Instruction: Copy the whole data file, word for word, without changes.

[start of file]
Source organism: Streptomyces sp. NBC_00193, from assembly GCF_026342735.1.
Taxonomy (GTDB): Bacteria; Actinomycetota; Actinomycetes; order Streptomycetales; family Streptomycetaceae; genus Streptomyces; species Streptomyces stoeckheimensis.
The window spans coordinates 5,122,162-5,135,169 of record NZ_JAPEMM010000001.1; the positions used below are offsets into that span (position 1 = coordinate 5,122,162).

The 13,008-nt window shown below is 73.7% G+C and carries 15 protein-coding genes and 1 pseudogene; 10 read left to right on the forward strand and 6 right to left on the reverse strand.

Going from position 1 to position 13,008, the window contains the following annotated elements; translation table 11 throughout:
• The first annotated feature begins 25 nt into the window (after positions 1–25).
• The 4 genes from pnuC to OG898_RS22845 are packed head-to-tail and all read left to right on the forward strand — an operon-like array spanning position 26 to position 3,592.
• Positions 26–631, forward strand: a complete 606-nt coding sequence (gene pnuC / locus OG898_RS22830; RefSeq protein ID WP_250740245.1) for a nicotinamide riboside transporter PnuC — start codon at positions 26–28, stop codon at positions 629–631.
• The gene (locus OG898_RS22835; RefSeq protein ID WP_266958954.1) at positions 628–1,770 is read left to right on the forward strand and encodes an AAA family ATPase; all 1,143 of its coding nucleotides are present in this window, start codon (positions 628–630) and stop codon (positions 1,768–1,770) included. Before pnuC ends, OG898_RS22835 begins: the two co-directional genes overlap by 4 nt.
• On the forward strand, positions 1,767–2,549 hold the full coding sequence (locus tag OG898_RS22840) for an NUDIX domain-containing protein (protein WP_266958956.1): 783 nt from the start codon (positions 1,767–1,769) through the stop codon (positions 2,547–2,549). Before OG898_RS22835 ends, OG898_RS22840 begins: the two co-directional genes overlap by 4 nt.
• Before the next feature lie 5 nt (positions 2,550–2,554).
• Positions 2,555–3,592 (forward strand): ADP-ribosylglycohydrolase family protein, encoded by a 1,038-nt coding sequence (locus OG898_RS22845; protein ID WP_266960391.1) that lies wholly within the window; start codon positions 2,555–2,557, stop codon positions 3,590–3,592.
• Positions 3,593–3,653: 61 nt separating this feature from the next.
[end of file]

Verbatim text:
Source organism: Streptomyces sp. NBC_00193, from assembly GCF_026342735.1.
Taxonomy (GTDB): Bacteria; Actinomycetota; Actinomycetes; order Streptomycetales; family Streptomycetaceae; genus Streptomyces; species Streptomyces stoeckheimensis.
The window spans coordinates 5,122,162-5,135,169 of record NZ_JAPEMM010000001.1; the positions used below are offsets into that span (position 1 = coordinate 5,122,162).

The 13,008-nt window shown below is 73.7% G+C and carries 15 protein-coding genes and 1 pseudogene; 10 read left to right on the forward strand and 6 right to left on the reverse strand.

Going from position 1 to position 13,008, the window contains the following annotated elements; translation table 11 throughout:
• The first annotated feature begins 25 nt into the window (after positions 1–25).
• The 4 genes from pnuC to OG898_RS22845 are packed head-to-tail and all read left to right on the forward strand — an operon-like array spanning position 26 to position 3,592.
• Positions 26–631, forward strand: a complete 606-nt coding sequence (gene pnuC / locus OG898_RS22830; RefSeq protein ID WP_250740245.1) for a nicotinamide riboside transporter PnuC — start codon at positions 26–28, stop codon at positions 629–631.
• The gene (locus OG898_RS22835; RefSeq protein ID WP_266958954.1) at positions 628–1,770 is read left to right on the forward strand and encodes an AAA family ATPase; all 1,143 of its coding nucleotides are present in this window, start codon (positions 628–630) and stop codon (positions 1,768–1,770) included. Before pnuC ends, OG898_RS22835 begins: the two co-directional genes overlap by 4 nt.
• On the forward strand, positions 1,767–2,549 hold the full coding sequence (locus tag OG898_RS22840) for an NUDIX domain-containing protein (protein WP_266958956.1): 783 nt from the start codon (positions 1,767–1,769) through the stop codon (positions 2,547–2,549). Before OG898_RS22835 ends, OG898_RS22840 begins: the two co-directional genes overlap by 4 nt.
• Before the next feature lie 5 nt (positions 2,550–2,554).
• Positions 2,555–3,592 (forward strand): ADP-ribosylglycohydrolase family protein, encoded by a 1,038-nt coding sequence (locus OG898_RS22845; protein ID WP_266960391.1) that lies wholly within the window; start codon positions 2,555–2,557, stop codon positions 3,590–3,592.
• Positions 3,593–3,653: 61 nt separating this feature from the next.